Operationalizing the Deference Thesis: Boundary Uncertainty and Other Difficulties that May Arise
[Bobby Chesney is an Associate Professor at Wake Forest University School of Law, and the Chair of the AALS Section on National Security Law. He is the author of the forthcoming article Disaggregating Deference: The Judicial Power and Executive Branch Treaty Interpretations (Iowa Law Review 2007)]
As Adrian noted yesterday in his post “First-Order and Second-Order Judgments,” he and Eric state clearly in the book that “[t]he deference thesis does not hold that courts and legislators have no role at all.” The question thus is not whether the courts and Congress are to be disabled from checking the executive branch, but rather the extent to which their checking capacity will be limited. Significantly, Eric and Adrian concede that the extent to which deference should increase during emergencies “is always a hard question,” one that “depends on the scale and type of the emergency.” Having said that, however, they note that as a general proposition the pattern of past practice suggests “very great” levels of deference are given to the executive during emergencies, and they conclude that this pattern should be continued in the current climate of mass casualty terrorism threats.
I tend to agree with the comparative institutional-competence premises that undergird this theoretical framework, and accordingly I also agree that in many if not most security-related contexts a substantial degree of deference should indeed be afforded to executive branch judgments relating to security policy. But at the risk of jumping the gun on our subsequent discussions (I gather we are to focus on the theoretical framework for now, but will engage particular applications of the deference thesis soon enough), I want to articulate a trio of concerns that arise when one considers the practical operationalization of the substantial-deference precept.
My first concern has to do with boundaries. While some executive policies or actions relatively clearly fall within the category of security-related matters to which substantial deference would apply, the precise boundaries of that category are sufficiently uncertain to give me pause. Does the principle extend to some or all aspects of immigration policy, for example?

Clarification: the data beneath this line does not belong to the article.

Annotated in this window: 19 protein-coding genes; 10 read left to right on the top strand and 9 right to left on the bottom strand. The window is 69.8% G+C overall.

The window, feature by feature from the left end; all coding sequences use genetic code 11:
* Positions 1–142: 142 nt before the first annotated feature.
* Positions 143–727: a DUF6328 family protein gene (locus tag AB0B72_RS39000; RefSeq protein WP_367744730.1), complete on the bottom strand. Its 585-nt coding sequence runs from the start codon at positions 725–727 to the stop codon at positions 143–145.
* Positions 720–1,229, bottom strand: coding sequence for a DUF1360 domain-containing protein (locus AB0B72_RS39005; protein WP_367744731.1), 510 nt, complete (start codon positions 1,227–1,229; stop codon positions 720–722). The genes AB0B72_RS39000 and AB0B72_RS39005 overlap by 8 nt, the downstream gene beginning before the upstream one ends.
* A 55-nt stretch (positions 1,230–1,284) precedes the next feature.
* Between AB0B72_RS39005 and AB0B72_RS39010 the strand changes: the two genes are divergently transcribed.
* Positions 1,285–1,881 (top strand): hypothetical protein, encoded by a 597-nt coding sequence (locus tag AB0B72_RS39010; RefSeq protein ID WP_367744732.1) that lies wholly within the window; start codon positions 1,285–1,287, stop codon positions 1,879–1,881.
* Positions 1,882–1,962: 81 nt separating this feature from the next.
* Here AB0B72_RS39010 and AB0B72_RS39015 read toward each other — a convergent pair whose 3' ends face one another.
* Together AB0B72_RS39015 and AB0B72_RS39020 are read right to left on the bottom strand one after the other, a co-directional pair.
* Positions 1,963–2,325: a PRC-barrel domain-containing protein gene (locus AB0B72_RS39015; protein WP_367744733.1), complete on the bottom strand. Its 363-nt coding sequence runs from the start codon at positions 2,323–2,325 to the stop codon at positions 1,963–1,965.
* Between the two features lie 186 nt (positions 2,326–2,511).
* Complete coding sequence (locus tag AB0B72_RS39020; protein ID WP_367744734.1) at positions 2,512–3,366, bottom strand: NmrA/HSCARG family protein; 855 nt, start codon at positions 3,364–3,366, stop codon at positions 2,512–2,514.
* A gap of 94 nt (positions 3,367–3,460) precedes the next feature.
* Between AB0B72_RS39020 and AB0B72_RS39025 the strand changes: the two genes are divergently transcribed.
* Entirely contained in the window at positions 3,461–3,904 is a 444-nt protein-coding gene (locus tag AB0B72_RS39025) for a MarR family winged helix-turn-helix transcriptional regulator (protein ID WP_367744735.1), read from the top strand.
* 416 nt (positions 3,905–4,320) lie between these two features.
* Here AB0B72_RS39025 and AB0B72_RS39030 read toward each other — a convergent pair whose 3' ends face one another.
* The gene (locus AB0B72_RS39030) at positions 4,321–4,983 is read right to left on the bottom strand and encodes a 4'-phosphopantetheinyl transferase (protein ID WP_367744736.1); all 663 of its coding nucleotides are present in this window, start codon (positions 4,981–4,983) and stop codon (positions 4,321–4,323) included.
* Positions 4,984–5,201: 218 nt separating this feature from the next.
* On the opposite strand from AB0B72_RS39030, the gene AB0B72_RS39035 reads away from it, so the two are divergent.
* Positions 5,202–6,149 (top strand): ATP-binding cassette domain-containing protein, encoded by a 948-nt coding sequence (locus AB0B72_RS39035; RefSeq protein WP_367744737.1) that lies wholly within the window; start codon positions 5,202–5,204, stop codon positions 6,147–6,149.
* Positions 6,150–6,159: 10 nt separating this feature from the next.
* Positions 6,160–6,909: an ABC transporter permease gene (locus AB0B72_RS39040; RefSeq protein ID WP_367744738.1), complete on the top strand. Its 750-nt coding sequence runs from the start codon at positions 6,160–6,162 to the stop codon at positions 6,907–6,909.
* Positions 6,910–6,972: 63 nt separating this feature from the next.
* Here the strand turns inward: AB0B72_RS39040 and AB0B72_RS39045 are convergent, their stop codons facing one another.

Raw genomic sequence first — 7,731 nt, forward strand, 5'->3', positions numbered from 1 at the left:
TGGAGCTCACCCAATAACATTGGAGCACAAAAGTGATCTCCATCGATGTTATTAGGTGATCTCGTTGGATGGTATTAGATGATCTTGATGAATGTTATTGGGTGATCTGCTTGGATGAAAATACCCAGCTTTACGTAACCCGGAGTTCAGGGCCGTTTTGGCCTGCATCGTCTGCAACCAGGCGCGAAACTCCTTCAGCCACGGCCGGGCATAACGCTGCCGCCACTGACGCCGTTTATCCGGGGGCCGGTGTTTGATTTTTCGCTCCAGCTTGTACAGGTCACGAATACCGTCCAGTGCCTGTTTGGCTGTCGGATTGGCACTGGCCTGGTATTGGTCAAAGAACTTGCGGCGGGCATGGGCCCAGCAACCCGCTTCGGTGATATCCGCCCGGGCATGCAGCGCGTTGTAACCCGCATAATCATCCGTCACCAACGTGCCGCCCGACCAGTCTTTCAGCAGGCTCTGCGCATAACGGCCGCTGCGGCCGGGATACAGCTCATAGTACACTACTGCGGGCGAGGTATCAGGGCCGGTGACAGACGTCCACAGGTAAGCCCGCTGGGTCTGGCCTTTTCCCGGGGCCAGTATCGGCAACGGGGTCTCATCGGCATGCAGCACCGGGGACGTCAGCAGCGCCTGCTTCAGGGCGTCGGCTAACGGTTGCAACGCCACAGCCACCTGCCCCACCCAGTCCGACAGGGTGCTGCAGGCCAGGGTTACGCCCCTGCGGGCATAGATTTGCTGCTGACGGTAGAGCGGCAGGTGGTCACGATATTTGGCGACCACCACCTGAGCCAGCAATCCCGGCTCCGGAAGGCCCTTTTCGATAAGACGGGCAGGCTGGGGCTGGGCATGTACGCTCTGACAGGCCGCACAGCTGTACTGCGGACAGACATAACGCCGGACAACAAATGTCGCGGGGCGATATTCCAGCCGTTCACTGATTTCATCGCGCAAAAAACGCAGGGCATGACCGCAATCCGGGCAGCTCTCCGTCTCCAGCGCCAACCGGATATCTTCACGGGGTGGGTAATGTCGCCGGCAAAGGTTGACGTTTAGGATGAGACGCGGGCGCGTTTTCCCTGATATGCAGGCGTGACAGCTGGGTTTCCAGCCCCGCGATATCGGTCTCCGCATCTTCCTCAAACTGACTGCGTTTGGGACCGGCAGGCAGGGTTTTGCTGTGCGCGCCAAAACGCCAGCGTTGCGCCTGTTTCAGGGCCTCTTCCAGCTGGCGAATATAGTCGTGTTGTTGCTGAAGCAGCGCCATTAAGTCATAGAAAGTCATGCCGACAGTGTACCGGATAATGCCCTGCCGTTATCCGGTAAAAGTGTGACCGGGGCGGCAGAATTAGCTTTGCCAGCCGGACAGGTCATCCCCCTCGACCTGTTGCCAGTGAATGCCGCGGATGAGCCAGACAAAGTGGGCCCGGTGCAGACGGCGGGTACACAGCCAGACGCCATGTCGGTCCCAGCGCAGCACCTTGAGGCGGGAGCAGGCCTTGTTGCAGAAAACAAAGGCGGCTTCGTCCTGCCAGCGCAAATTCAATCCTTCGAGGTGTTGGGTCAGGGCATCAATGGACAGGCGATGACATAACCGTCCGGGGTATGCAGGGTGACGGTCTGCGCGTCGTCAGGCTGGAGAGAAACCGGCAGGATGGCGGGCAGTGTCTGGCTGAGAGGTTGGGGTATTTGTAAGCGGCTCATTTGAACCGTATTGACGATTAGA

Perhaps the boundary concern can be set aside on the ground that, by definition, it fails to speak to core applications of the deference thesis. Even so, the very notion that there are distinctly marginal and core applications suggests that policies and actions to which the thesis might be applied vary by matters of degree in their relationship to security concerns. If that is correct, it seems to me that we should be wary of a one-size-fits-all approach to deference; the grounds for deferring may be stronger in some contexts than others, and as a result the degree of deference afforded arguably should be calibrated accordingly.
That brings me to my third concern, which has to do with the practical implementation of the deference concept (whether applied uniformly or on a sliding-scale). How precisely do we operationalize any commitment we might have to strong deference? Strong deference is not binding deference in this model, and thus it necessarily remains open for a judge to break with executive preferences in some particular cases. It is difficult, however, to put into words the triggering conditions under which it would be proper for a judge to do so. This does not mean that the strong-deference obligation has no bite, of course, but it does increase the probability that substantial deference will mean different things to different actors, or be implemented by them in different ways, even when confronted with comparable policies or actions. Indeed, something very much like that can be said with respect to the very muddled record associated with the implementation of the doctrine of judicial deference to executive branch treaty interpretations. I’ll try to say a bit more about this later in the week as we turn to the particular applications of the deference thesis that Eric and Adrian offer in the book itself.